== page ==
all occupied by Democratic women who will probably survive redistricting. Moving west to PA-10 through PA-14, they are
all Republican, ranging from R+6 to R+22 and all occupied by Republicans. That is unlikely to change. So which seat will
have to be eliminated? It could be one of those, since those counties are losing population. But there are too many
people for four districts, so Republicans from those districts will have to go somewhere else, making the recipient
districts more Republican.
- Wisconsin: The Badger State is neither gaining nor losing a district. The big news here
is that Rep. Ron Kind (D-WI) is retiring from his EVEN district. Since the Republicans control the legislature and Gov.
Tony Evers is Democrat, the courts will probably have to step in to draw the map. But given population shifts, Kind's
district, WI-03, is likely to become more Republican, allowing the GOP to get a 2D, 6R map, even though the state is
In short, only Illinois, Indiana, and Ohio can be gerrymandered, and there are restrictions on Ohio. All in all, the new maps are likely to help the Republicans to net maybe one or two seats, probably not more. The region still remains one of the most balanced parts of the country. (V)
Back when America was great, campaigns were largely funded by wealthy donors who knew what they wanted and were pretty adept about understanding risks and getting a good return on their investments. This meant mostly funding candidates who had a decent chance of winning. The donors understood that pouring money into the campaign of someone who was almost certain to lose was not a good investment. Also, donors mostly funded candidates in races where they had a direct interest and knew that if their candidate won, he or she would be sympathetic to their wishes.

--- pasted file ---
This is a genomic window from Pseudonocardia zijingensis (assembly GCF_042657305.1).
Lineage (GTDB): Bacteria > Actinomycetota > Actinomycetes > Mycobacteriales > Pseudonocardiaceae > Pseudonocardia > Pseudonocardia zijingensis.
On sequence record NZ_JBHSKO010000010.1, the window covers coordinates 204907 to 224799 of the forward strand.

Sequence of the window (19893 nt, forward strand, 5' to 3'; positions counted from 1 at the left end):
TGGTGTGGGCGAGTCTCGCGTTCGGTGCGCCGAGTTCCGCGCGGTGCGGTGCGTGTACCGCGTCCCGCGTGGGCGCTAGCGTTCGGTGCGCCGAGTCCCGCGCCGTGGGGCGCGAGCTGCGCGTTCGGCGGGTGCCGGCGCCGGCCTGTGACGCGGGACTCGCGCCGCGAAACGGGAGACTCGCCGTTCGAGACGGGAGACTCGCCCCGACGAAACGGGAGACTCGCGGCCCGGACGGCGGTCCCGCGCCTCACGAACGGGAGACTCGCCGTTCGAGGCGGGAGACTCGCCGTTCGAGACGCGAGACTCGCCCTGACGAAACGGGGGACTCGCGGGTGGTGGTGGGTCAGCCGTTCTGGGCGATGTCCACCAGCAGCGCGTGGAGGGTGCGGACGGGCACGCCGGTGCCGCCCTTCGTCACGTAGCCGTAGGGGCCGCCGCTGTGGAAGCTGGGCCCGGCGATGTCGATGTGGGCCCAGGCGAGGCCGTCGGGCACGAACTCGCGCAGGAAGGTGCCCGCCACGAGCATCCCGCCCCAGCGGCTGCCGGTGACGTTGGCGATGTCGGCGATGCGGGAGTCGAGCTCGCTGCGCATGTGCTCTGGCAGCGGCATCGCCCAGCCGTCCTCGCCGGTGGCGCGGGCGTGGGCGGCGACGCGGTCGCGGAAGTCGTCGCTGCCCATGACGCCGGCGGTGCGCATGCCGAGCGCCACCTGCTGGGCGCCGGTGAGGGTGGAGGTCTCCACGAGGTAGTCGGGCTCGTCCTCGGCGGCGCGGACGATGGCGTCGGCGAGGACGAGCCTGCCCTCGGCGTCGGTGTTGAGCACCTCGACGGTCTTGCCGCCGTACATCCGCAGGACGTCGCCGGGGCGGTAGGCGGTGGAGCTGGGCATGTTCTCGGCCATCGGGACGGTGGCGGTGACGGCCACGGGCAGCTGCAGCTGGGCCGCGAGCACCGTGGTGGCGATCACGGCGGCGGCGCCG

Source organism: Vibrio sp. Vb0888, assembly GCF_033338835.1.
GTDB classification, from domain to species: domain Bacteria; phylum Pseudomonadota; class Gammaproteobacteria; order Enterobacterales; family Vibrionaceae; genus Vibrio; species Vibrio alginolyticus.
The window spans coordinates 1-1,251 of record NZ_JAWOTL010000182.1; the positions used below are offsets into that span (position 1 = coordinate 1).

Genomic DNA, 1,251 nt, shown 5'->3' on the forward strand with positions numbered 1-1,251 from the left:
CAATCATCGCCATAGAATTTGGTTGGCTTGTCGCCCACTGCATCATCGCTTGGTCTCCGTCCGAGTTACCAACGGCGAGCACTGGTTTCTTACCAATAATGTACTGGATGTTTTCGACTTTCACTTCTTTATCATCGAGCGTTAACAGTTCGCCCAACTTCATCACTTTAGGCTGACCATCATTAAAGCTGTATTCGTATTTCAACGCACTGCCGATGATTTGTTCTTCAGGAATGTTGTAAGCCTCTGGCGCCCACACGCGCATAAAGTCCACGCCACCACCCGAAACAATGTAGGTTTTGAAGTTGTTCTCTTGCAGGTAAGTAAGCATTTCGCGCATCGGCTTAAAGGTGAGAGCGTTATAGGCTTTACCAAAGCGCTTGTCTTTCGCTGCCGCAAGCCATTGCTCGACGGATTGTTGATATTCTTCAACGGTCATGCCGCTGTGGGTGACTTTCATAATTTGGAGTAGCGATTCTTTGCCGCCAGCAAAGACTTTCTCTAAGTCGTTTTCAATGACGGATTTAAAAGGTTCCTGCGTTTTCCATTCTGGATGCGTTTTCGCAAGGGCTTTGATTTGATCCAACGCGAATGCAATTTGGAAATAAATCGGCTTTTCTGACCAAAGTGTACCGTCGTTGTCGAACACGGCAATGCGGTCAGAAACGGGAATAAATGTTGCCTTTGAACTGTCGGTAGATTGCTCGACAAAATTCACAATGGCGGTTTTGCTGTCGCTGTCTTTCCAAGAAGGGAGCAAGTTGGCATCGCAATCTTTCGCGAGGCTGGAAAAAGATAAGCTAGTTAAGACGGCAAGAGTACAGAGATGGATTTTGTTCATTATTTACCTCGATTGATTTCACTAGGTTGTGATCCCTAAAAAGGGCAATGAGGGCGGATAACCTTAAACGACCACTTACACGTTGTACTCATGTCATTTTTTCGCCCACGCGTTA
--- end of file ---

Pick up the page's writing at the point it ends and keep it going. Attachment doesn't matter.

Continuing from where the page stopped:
The Internet has changed all that. Would you believe that the 2022 House candidate who has raised the most money so far is a totally unknown Democrat who has never run for public office before and is running against a well-known incumbent in an R+27 district that he has virtually no chance of winning? It's true. We'll give you a hint. His name is Marcus Flowers. Does that help? We didn't think so. OK, one more hint: His opponent is Marjorie Taylor Greene. Are you having a Eureka! moment now?
Negative partisanship has been a hugely powerful force in fundraising. Not that there is anything special about Flowers. Any Democrat who filed to unseat Greene and who was handy with social media could have raised the $2 million he has so far. In fact, candidates running against any high-profile member of the House can count on people who hate that member to pony up, even if the challenger has no chance of winning. And it works both ways. In 2020, Republican challengers to Democrats Lois Frankel (FL), Alexandria Ocasio-Cortez (NY), Ilhan Omar (MN), Kweisi Mfume (MD), Adam Schiff (CA), and Maxine Waters (CA) raised over $2 million each. They also lost by 20 to 45 points.
In a few cases, the incumbent is not high profile. Frankel is an example. But her opponent, Laura Loomer, is very high profile in conservative circles and would have brought in big bucks in any race she entered, no matter how hopeless. People showered money on her to show support for her right-wing conspiracy theories and anti-Muslim speeches. Nearly all the money these fringe candidates get is via the Internet using ActBlue or WinRed, which makes it easy for people to send $10 or $20 to their favorite nutcake. The barrier to donating is so low now that people do it on a whim, either because they hate the candidate's opponent or love the candidate's position on something. Whether the candidate has a snowball's chance in Hell of winning is often not a factor anymore. This effect even has a name: rage-donating.